HomeNews and EventsMazda gets 'central feature' display at 2015 Goodwood Festival of Speed

Mazda gets ‘central feature’ display at 2015 Goodwood Festival of Speed


Mercedes cars soared over Goodwood House in Central Feature a year ago | Goodwood photos
Mercedes cars soared over Goodwood House in Central Feature a year ago | Goodwood photos

Many classic car events, from concours to vintage races, designate a featured marque, focusing attention on a particular automaker and its historic vehicles, perhaps Porsche or Duesenberg or the designs by Pininfarina. At the annual Goodwood Festival of Speed, they have a Central Feature, a spectacular Ferris-wheel-sized piece of art that literally elevates automobiles as true art.

At the Festival of Speed this year, the Central Feature will display Mazda and its Skyactiv technology.

Rotary-powered Mazda won at Le Mans in 1991
Rotary-powered Mazda won at Le Mans in 1991

The artwork, which towers above the Goodwood House. has yet to be revealed, but it again will be done by Gerry Judah.

“The theme for this year’s Festival of Speed is ‘Flat-Out and Fearless: Racing on the Edge,’ and Mazda’s continual push to reject engineering conventions and strive for something unique perfectly aligns with this philosophy,” Lord March, host of the Festival of Speed and other events at Goodwood, said in a news release announcing Mazda’s selection.

“We are delighted to be celebrating Mazda’s motorsport achievements and pioneering road-car technologies with the Central Feature, and to help it showcase its brand-new cars to an international community of car enthusiasts and the world’s automotive media – an audience that only Goodwood can attract.”

“Mazda has a long and proud heritage in racing, and through motorsport has demonstrated its engineering challenger spirit through the rotary engine, its Le Mans win and the LMP2 SKYACTIV diesel prototype currently racing in the United States,” responded Jeremy Thompson, managing director of Mazda Motors UK.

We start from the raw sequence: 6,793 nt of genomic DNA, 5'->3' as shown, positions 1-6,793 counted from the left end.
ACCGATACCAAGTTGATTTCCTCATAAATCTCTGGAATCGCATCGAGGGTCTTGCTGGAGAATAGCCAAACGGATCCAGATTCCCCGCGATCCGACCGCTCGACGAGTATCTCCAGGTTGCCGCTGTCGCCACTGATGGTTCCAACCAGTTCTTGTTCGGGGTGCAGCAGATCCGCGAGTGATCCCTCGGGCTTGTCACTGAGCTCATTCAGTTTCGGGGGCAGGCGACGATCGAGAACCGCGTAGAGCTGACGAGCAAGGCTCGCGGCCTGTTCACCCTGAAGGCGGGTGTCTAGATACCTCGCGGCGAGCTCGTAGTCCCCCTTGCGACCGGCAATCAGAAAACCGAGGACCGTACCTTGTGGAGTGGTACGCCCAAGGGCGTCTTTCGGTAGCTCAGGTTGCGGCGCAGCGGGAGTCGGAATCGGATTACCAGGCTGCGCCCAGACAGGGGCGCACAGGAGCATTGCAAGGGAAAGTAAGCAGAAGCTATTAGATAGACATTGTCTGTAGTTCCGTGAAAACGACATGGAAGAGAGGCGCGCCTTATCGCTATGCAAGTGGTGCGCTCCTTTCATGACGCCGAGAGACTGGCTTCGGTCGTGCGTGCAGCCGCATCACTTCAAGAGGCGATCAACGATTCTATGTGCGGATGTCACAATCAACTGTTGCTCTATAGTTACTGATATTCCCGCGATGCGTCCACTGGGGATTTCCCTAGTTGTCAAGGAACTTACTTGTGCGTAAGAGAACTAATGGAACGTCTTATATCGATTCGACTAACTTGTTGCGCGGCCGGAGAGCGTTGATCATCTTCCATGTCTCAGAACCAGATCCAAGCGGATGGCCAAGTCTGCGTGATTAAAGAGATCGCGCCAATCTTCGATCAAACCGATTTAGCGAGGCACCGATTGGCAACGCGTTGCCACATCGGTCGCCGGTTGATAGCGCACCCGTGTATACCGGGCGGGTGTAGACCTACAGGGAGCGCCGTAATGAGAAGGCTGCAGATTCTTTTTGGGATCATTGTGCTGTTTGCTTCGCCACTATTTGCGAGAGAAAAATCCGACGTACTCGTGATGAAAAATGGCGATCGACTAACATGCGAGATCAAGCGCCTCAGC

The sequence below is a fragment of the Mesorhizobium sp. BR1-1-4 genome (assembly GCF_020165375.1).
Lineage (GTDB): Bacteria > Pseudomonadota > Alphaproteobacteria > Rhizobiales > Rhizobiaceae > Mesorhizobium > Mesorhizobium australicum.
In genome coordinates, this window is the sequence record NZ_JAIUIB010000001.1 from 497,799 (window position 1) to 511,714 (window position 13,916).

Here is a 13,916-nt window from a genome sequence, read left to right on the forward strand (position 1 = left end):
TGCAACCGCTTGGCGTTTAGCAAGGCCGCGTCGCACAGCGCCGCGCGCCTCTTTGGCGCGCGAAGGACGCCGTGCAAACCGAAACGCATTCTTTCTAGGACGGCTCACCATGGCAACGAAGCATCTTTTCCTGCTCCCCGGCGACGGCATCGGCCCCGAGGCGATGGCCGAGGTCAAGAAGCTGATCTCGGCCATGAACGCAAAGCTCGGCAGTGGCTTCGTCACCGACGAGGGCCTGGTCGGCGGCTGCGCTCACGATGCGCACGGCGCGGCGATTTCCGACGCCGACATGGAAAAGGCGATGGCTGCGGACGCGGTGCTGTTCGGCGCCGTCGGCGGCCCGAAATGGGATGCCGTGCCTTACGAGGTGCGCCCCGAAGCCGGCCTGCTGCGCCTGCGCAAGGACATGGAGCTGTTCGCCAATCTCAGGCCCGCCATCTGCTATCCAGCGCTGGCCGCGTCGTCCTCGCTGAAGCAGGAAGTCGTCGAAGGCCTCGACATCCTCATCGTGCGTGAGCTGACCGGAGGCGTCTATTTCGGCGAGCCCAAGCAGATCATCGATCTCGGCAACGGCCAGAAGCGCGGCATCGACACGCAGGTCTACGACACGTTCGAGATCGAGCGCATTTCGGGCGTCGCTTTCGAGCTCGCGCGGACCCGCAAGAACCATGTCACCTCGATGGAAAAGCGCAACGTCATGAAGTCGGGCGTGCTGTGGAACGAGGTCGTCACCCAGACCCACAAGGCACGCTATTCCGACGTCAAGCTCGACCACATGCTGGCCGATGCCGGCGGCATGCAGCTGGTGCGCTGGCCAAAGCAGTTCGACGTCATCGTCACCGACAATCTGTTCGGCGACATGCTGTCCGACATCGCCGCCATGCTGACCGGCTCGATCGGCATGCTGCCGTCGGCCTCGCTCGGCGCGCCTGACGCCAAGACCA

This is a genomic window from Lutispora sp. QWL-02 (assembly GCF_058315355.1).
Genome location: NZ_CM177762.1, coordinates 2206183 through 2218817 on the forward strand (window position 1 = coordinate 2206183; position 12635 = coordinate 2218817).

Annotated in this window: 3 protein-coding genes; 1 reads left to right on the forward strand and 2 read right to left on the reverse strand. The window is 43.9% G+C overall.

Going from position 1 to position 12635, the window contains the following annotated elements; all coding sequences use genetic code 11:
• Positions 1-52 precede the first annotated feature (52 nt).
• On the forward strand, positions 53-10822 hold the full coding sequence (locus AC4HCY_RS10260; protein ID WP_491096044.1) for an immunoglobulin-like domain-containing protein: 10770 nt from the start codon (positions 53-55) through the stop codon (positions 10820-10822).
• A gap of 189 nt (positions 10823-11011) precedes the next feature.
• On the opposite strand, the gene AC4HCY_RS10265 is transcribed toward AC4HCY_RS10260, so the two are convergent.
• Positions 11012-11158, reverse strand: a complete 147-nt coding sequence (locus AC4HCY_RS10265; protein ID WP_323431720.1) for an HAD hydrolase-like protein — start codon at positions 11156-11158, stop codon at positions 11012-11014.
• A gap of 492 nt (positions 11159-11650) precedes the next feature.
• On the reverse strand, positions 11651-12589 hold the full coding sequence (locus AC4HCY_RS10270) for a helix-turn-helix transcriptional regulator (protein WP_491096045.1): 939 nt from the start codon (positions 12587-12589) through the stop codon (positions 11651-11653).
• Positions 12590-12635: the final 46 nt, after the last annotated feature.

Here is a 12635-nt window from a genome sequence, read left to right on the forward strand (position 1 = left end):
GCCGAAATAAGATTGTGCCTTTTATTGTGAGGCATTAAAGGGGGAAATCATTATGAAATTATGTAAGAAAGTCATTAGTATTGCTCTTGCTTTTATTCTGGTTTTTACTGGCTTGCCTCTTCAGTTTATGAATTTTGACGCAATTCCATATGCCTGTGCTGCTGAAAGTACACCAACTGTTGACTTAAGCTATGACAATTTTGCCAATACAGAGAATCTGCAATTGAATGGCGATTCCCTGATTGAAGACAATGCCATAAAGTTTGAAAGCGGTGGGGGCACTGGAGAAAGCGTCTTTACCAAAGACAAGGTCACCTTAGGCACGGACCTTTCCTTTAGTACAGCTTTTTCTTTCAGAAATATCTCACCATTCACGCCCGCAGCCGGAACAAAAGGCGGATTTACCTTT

“This spirit is also encompassed by both our historical and current road cars, being the only manufacturer to perfect the rotary engine, the only manufacturer to use the Millar Cycle engine, and the manufacturer who developed the world’s smallest V6 engine.

Alfa Romeo 'feature' included fireworks in 2008
Alfa Romeo ‘feature’ included fireworks in 2008

“We were also the manufacturer who defied convention by bringing an affordable two-seat sports car to market when all other manufacturers were deserting that market segment.

“Mazda also has more cars, and cars with Mazda engines, racing each weekend in the United States than any other manufacturer, and it is all these landmarks and achievements that we will be celebrating at Goodwood this year.”

The temporary landmark that will celebrate Mazda will be designed by Judah, a descendent of the Jewish community in Iraq who was born in India and educated in England.

Judah’s website said as a youngster he drew “imaginary landscapes, architectural fantasies and futuristic cars.”

He combines those elements in his annual Central Feature at Goodwood. Mazda is the 14th automaker to be featured in one of his works at the festival. Mazda celebrates its 95th anniversary in 2015 and is the only Japanese automaker to have won the 24 Hours of Le Mans race (in 1991).

The 2015 Goodwood Festival of Speed is scheduled June 25-28. It’s billed as “the world’s largest automotive garden party” with more than 600 cars and motorcycles showcasing the history of motoring and motor sports. Events include the Festival of Speed Hillclimb, a Moving Motor Show, Forest Rally Stage, Michelin Supercar Run, Goodwood Action Sports, Cartier ‘style-et-luxe’ concours d’elegance, an aviation exhibition and a Bonhams auction.


Larry Edsall
Larry Edsall
A former daily newspaper sports editor, Larry Edsall spent a dozen years as an editor at AutoWeek magazine before making the transition to writing for the web and becoming the author of more than 15 automotive books. In addition to being founding editor at ClassicCars.com, Larry has written for The New York Times and The Detroit News and was an adjunct honors professor at the Walter Cronkite School of Journalism and Mass Communication at Arizona State University.

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